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Night Court Reveals What Happened To Judge Harry Stone In The Revival Series

Most people don't need to be told that the justice system isn't exactly the most fun topic of conversation. From the almost immediate disdain when one gets a jury summons to the stress when a police officer pulls you over for speeding, entanglements with the law usually aren't a place for great comedy. This is even more so if one is ever brought before a judge, and one doesn't need to be a fan of "Judge Judy" to know that people have to be on their best behavior when standing before a black-robed figure wielding a gavel. Unless, that is, the topic of conversation is "Night Court."

Freshly minted, the brand new "Night Court" series is a reboot of a classic sitcom that premiered in 1984. Both "Night Court" series take place in a courtroom setting in New York City, though what makes this show different from other legal-focused affairs is that "Night Court" — like the name implies — covers the graveyard shift. This means that the stories and cases are usually zany misadventures featuring colorful characters. 

Of course, it takes somebody special to preside over such a courtroom, and the new "Night Court" lets Judge Abby Stone (Melissa Rauch) have a tremendous amount of fun, despite the lofty and often humorless role. Fans of the original "Night Court" will remember the judge who held sway in that courtroom, Judge Harry Stone (Harry Anderson), and Abby is his daughter. As such, the new "Night Court" has finally established what happened to Judge Harry.

Judge Abby's father is mentioned in the first episode

Harry Stone wound up presiding over the original "Night Court" because the Mayor was simply too busy and overwhelmed doling out positions within the government, and Harry happened to be one of the few people to answer his phone. Harry soon found himself working the night shift courtroom in Manhattan — though on account of his young age and unique outlook on life, his rulings were usually much more personable and understanding than what many may experience when coming face-to-face with a judge. IMDb notes that "Night Court" ran from 1984 to 1992 with 193 episodes.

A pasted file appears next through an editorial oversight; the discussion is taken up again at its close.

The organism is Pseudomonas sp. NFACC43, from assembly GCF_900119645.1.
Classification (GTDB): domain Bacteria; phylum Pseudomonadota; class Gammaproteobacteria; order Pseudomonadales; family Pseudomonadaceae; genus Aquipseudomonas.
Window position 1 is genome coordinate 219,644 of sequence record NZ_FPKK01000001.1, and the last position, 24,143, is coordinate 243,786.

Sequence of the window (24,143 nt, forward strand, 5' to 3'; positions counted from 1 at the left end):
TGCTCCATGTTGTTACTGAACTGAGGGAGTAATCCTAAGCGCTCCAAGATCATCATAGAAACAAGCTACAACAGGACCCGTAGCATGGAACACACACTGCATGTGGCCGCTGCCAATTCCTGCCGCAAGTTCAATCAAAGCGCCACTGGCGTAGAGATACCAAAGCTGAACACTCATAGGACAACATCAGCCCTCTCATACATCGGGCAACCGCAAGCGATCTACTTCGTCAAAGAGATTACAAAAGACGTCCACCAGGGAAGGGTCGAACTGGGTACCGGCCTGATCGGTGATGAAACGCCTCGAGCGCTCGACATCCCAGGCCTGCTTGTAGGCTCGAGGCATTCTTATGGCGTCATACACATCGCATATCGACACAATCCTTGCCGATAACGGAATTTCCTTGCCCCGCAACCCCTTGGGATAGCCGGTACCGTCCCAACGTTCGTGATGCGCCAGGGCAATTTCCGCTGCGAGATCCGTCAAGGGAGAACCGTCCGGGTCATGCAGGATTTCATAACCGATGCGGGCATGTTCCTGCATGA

The new "Night Court," with Judge Abby Stone presiding, has already established that Abby is Harry's daughter, and in one of her first interactions with series veteran Dan Fielding (John Larroquette), the two discuss Harry. Dan was the prosecutor in the 1980s version of "Night Court," meaning that he's exceptionally familiar with Harry, as the two had something of a friendly antagonism. However, Dan mentions that although Harry and himself hadn't been close in quite some time, he offers condolences on Harry's passing. Judge Harry Stone died sometime off screen, though this decision was probably made based on real life events.

The new Night Court pays its respects to the late Harry Anderson

Actor Harry Anderson was beloved on the original "Night Court" and other famous shows like "Cheers," and his death in 2018 at the age of 65 due to a stroke was a loss for the television landscape. The new "Night Court" revival decided that instead of recasting the role of Judge Harry Stone, they instead would reflect real life. This has not been lost on those who remember the original show, with quite a few expressing their thoughts on social media.

On Reddit, u/mtm4440 tried to place some of the random items in Judge Abby Stone's office, and u/rattrap007 replied, "Armadillo was always in Harry's office so that made me smile. The pool ball was later explained. In one ep Harry gets depressed and quits. He becomes a pool hustler. Dan basically calls him out for quitting and gives him a speech that brings him back. The ball is a memento Harry kept to remember this."

Furthermore, u/Kitsunisan brought up the rapid fire nature of the jokes on this new "Night Court," and felt like if the show slowed down, the laughs would be a bit more robust. They then mentioned that Harry Anderson had great comedic timing, and added, "The guy was a stand up comic and a street performer first, and that way of delivery comes through in his lines. Melissa is a sitcom actor going through the paces here, she needs to relax into it." Still, it seems as if many still fondly remember Judge Harry, and are happy to see him referenced on this new show.